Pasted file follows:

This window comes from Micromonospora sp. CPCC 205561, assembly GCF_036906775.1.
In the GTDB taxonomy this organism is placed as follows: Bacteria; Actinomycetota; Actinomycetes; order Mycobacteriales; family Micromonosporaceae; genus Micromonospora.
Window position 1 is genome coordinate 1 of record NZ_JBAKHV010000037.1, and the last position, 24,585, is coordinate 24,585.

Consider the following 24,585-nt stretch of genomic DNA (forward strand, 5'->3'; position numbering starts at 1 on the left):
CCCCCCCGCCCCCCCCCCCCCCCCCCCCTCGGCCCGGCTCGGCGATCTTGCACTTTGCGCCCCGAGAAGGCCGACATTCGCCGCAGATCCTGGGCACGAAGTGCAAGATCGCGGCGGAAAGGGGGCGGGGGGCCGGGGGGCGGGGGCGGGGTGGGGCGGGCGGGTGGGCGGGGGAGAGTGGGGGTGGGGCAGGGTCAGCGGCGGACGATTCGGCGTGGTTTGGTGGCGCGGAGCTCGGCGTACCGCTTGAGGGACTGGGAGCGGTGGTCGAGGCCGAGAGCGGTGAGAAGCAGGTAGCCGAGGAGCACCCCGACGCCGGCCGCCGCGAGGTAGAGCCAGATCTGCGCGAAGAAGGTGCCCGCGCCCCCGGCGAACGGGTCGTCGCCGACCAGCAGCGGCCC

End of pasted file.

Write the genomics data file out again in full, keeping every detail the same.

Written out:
This window comes from Micromonospora sp. CPCC 205561, assembly GCF_036906775.1.
In the GTDB taxonomy this organism is placed as follows: Bacteria; Actinomycetota; Actinomycetes; order Mycobacteriales; family Micromonosporaceae; genus Micromonospora.
Window position 1 is genome coordinate 1 of record NZ_JBAKHV010000037.1, and the last position, 24,585, is coordinate 24,585.

Consider the following 24,585-nt stretch of genomic DNA (forward strand, 5'->3'; position numbering starts at 1 on the left):
CCCCCCCGCCCCCCCCCCCCCCCCCCCCTCGGCCCGGCTCGGCGATCTTGCACTTTGCGCCCCGAGAAGGCCGACATTCGCCGCAGATCCTGGGCACGAAGTGCAAGATCGCGGCGGAAAGGGGGCGGGGGGCCGGGGGGCGGGGGCGGGGTGGGGCGGGCGGGTGGGCGGGGGAGAGTGGGGGTGGGGCAGGGTCAGCGGCGGACGATTCGGCGTGGTTTGGTGGCGCGGAGCTCGGCGTACCGCTTGAGGGACTGGGAGCGGTGGTCGAGGCCGAGAGCGGTGAGAAGCAGGTAGCCGAGGAGCACCCCGACGCCGGCCGCCGCGAGGTAGAGCCAGATCTGCGCGAAGAAGGTGCCCGCGCCCCCGGCGAACGGGTCGTCGCCGACCAGCAGCGGCCC